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Culture, Conflict and Control in the Infosphere

From "The Future of Computer Arts" Edited by Marina Grzinic Published by MASKA, Ljubljana MKC, Maribor 2004

A far cry from the optimistic sentiments that ran across the emerging net communities in the mid Nineties, "freedom of information" in electronic networks is increasingly viewed as a "security hazard". The control and commodification of information is not limited to the inorganic world. Systems of containment are emerging, political and information landscapes appear in which flows are directed by architectures of control wherein bodies and data are contained. This rise of control society is enabled by a security paranoia which equates openness with danger.

Most of new media and ICT have a military control technology background. With technology introduced as seemingly neutral, despite its military background, a primary concern regarding these technologies is the use for political control. The control characteristics have been clearly emerging over the last few years and the events of 9-11 have only triggered this development into an accelerated speed.
The spectrum of applications ranges from fully simulated digital theaters of battle and High-tech Non-lethal weapons to an all pervasive surveillance and dataveillance system preying on the exploitation of the databody and encroaching public streets and private appliances. The totality and pervasiveness of these systems are driven by the fusion of flesh and machine where increasingly the whole biosphere including humanity itself is converged into the information market economy. This includes the control of the food chain and patents on indigenous crops, animals and human genes the increasing biometric scanning, profiling and sorting of the population and the cyborgization of the individual.

The new security paradigm overshadows the world of technology and communication and society at large as conflict is increasingly being shifted to the infosphere. In the midst of Homeland Security Alerts for the terminally over-informed, the new conflicts of the DisInformation Society are not so much about blood and steel but the psychological positioning of ideas, the creation of adversaries - the supposed clash of cultures. Communications technology becomes a carrier for media PR and psychological "truth projection" operations where truth maintenance is a socio-technical engineering challenge.
The skies are filled with a dense veil of electronic eyes, ears and transponders with the aim of a multiple redundant sphere of "information awareness". With the US DoD set to integrate, broaden, and automate these current approaches, interfaced information systems are installed with the hope to counter asymmetric threats by achieving "total information awareness useful for preemption; national security warning; and national security decision making".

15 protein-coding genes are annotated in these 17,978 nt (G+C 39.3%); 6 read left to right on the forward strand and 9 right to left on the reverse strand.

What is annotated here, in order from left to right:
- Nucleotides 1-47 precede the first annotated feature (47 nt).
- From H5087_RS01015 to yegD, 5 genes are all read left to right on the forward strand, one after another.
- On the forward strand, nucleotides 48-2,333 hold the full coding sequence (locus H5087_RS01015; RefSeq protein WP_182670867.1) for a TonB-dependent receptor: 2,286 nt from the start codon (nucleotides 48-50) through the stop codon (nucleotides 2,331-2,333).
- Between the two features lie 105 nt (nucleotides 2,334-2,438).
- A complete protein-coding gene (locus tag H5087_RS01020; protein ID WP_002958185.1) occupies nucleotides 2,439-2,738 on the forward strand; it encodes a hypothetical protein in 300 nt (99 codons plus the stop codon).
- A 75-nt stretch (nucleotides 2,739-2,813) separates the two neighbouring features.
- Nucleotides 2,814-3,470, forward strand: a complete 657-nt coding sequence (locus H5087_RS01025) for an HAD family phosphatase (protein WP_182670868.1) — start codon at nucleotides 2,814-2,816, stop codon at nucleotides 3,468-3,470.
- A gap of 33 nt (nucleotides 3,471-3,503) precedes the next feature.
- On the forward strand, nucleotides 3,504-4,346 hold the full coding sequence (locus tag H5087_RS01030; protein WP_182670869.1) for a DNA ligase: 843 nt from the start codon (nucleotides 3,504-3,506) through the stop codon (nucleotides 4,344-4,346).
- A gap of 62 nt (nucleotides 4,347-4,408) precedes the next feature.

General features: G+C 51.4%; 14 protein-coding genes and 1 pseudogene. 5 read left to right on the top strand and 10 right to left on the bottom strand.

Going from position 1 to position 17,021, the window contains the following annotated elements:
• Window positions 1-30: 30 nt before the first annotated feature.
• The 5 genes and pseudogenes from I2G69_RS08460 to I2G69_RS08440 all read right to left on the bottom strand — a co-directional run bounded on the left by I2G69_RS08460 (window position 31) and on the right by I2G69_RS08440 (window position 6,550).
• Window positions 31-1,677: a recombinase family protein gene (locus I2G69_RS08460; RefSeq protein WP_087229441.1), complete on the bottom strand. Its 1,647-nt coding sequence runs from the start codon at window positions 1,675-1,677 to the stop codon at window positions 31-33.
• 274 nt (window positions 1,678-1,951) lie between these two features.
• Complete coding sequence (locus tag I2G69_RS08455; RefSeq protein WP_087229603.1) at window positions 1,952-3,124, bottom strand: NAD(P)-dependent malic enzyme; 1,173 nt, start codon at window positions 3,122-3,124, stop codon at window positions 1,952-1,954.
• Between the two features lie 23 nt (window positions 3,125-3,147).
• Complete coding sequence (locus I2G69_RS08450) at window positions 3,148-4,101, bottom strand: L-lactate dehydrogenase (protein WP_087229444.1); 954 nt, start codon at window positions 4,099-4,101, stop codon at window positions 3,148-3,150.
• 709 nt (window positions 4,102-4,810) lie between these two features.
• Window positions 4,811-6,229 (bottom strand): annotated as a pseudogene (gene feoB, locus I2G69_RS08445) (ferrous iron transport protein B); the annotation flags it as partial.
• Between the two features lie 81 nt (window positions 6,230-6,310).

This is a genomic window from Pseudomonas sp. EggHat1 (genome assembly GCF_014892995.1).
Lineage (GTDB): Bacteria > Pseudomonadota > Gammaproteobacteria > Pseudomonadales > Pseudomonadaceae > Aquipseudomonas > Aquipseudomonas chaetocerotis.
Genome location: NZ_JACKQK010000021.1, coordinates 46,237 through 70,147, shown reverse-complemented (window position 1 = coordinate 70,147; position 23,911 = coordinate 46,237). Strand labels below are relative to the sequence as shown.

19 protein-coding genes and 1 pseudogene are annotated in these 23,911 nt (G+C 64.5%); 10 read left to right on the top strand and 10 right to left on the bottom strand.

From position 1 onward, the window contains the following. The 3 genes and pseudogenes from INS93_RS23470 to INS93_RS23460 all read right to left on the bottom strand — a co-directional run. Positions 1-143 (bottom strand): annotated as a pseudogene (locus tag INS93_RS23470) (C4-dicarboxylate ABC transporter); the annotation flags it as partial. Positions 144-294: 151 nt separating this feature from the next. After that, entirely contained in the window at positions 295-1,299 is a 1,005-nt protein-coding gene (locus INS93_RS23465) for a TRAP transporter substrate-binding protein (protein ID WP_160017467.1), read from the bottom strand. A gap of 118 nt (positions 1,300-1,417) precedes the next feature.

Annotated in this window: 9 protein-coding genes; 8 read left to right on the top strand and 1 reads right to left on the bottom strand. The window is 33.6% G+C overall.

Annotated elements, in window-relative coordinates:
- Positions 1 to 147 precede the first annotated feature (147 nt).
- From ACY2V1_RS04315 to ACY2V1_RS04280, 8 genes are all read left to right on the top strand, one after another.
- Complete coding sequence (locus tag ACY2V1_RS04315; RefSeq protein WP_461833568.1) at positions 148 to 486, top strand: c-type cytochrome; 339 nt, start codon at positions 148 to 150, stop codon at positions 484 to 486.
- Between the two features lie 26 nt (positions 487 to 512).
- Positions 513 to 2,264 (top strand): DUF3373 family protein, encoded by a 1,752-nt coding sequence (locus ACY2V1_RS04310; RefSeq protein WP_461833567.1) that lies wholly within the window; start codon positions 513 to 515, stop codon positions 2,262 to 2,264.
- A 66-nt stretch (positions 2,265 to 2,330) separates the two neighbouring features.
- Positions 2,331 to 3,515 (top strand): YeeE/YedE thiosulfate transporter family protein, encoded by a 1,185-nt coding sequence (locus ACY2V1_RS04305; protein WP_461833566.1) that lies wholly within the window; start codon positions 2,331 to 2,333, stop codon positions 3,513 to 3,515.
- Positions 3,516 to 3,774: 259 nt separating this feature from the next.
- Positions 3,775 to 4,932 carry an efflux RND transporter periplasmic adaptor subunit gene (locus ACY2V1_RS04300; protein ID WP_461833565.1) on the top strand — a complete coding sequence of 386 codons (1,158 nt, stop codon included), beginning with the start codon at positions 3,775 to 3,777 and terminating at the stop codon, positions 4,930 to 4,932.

Paranoia has become a business model for the security and media industry and supports a climate for political influence based on an assertion of identity. The paranoid energy can be manifested as consumer sales which increase personal feelings of security through spending or panic cohesion instrumentalized for "national interests". Terror as a psychological phenomenon has entered the Information Age where everyone becomes a suspect in a world of self-learning algorithms that police the population into following the norm, where it becomes undesirable to create attention by deviant behavioral patterns. Statistical in/significance turns into a general lifestyle and ideology, where automated databases rule the lands. This trade-off in exchange of freedom of thought, association, movement and speech for security is questionable in many ways.

Military conflict management has always been a driving force in the development of ICT and is increasingly based on advanced electronic command and control systems. As private prison management companies such as Corrections Corporation of America or Wackenhut are transforming prisons into experimentation grounds for new digital tracking technologies, the conceptual boundaries between convicted prisoners, potential security risks and ordinary people are dissolving. Privatized surveillance, accountable only to share holders interested in profit, cuts the dividing lines between prisons and free environments. Unaccountable structural correction seems to become a new characteristic of the public sphere.